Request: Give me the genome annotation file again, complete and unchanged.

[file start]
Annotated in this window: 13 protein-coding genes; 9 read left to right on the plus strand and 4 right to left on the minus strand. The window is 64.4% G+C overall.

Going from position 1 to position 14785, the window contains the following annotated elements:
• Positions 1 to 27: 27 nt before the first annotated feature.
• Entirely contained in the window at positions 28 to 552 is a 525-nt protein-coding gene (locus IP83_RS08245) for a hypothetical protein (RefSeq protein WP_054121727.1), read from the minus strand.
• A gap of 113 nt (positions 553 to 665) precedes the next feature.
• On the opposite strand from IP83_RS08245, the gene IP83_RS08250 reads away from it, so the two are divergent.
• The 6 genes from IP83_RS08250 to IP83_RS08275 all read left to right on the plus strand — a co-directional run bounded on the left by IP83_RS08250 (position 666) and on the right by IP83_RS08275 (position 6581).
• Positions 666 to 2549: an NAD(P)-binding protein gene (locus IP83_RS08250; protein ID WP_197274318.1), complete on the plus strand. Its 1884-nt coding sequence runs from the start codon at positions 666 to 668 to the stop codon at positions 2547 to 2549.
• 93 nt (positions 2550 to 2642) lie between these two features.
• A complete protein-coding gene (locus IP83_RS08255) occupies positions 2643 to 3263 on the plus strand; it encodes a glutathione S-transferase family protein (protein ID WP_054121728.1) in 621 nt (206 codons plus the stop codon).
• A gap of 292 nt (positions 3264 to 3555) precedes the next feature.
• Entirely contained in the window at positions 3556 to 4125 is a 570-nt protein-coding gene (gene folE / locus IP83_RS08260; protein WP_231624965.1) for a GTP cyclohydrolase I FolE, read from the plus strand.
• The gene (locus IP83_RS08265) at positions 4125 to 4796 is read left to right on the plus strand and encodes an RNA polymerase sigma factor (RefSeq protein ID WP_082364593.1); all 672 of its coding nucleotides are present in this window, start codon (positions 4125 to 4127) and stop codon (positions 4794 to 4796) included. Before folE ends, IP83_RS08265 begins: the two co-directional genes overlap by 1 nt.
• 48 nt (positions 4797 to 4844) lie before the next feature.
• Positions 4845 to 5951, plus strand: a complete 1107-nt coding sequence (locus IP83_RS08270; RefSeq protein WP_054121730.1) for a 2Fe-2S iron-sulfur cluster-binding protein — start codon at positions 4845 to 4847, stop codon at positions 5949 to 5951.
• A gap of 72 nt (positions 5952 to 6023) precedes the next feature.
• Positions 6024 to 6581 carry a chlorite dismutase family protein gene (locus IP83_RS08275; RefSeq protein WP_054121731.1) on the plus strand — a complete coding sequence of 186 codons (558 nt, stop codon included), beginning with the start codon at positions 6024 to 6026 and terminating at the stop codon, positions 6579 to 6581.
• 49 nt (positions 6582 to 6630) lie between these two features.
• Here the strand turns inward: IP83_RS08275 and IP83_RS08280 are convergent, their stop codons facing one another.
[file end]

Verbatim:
Annotated in this window: 13 protein-coding genes; 9 read left to right on the plus strand and 4 right to left on the minus strand. The window is 64.4% G+C overall.

Going from position 1 to position 14785, the window contains the following annotated elements:
• Positions 1 to 27: 27 nt before the first annotated feature.
• Entirely contained in the window at positions 28 to 552 is a 525-nt protein-coding gene (locus IP83_RS08245) for a hypothetical protein (RefSeq protein WP_054121727.1), read from the minus strand.
• A gap of 113 nt (positions 553 to 665) precedes the next feature.
• On the opposite strand from IP83_RS08245, the gene IP83_RS08250 reads away from it, so the two are divergent.
• The 6 genes from IP83_RS08250 to IP83_RS08275 all read left to right on the plus strand — a co-directional run bounded on the left by IP83_RS08250 (position 666) and on the right by IP83_RS08275 (position 6581).
• Positions 666 to 2549: an NAD(P)-binding protein gene (locus IP83_RS08250; protein ID WP_197274318.1), complete on the plus strand. Its 1884-nt coding sequence runs from the start codon at positions 666 to 668 to the stop codon at positions 2547 to 2549.
• 93 nt (positions 2550 to 2642) lie between these two features.
• A complete protein-coding gene (locus IP83_RS08255) occupies positions 2643 to 3263 on the plus strand; it encodes a glutathione S-transferase family protein (protein ID WP_054121728.1) in 621 nt (206 codons plus the stop codon).
• A gap of 292 nt (positions 3264 to 3555) precedes the next feature.
• Entirely contained in the window at positions 3556 to 4125 is a 570-nt protein-coding gene (gene folE / locus IP83_RS08260; protein WP_231624965.1) for a GTP cyclohydrolase I FolE, read from the plus strand.
• The gene (locus IP83_RS08265) at positions 4125 to 4796 is read left to right on the plus strand and encodes an RNA polymerase sigma factor (RefSeq protein ID WP_082364593.1); all 672 of its coding nucleotides are present in this window, start codon (positions 4125 to 4127) and stop codon (positions 4794 to 4796) included. Before folE ends, IP83_RS08265 begins: the two co-directional genes overlap by 1 nt.
• 48 nt (positions 4797 to 4844) lie before the next feature.
• Positions 4845 to 5951, plus strand: a complete 1107-nt coding sequence (locus IP83_RS08270; RefSeq protein WP_054121730.1) for a 2Fe-2S iron-sulfur cluster-binding protein — start codon at positions 4845 to 4847, stop codon at positions 5949 to 5951.
• A gap of 72 nt (positions 5952 to 6023) precedes the next feature.
• Positions 6024 to 6581 carry a chlorite dismutase family protein gene (locus IP83_RS08275; RefSeq protein WP_054121731.1) on the plus strand — a complete coding sequence of 186 codons (558 nt, stop codon included), beginning with the start codon at positions 6024 to 6026 and terminating at the stop codon, positions 6579 to 6581.
• 49 nt (positions 6582 to 6630) lie between these two features.
• Here the strand turns inward: IP83_RS08275 and IP83_RS08280 are convergent, their stop codons facing one another.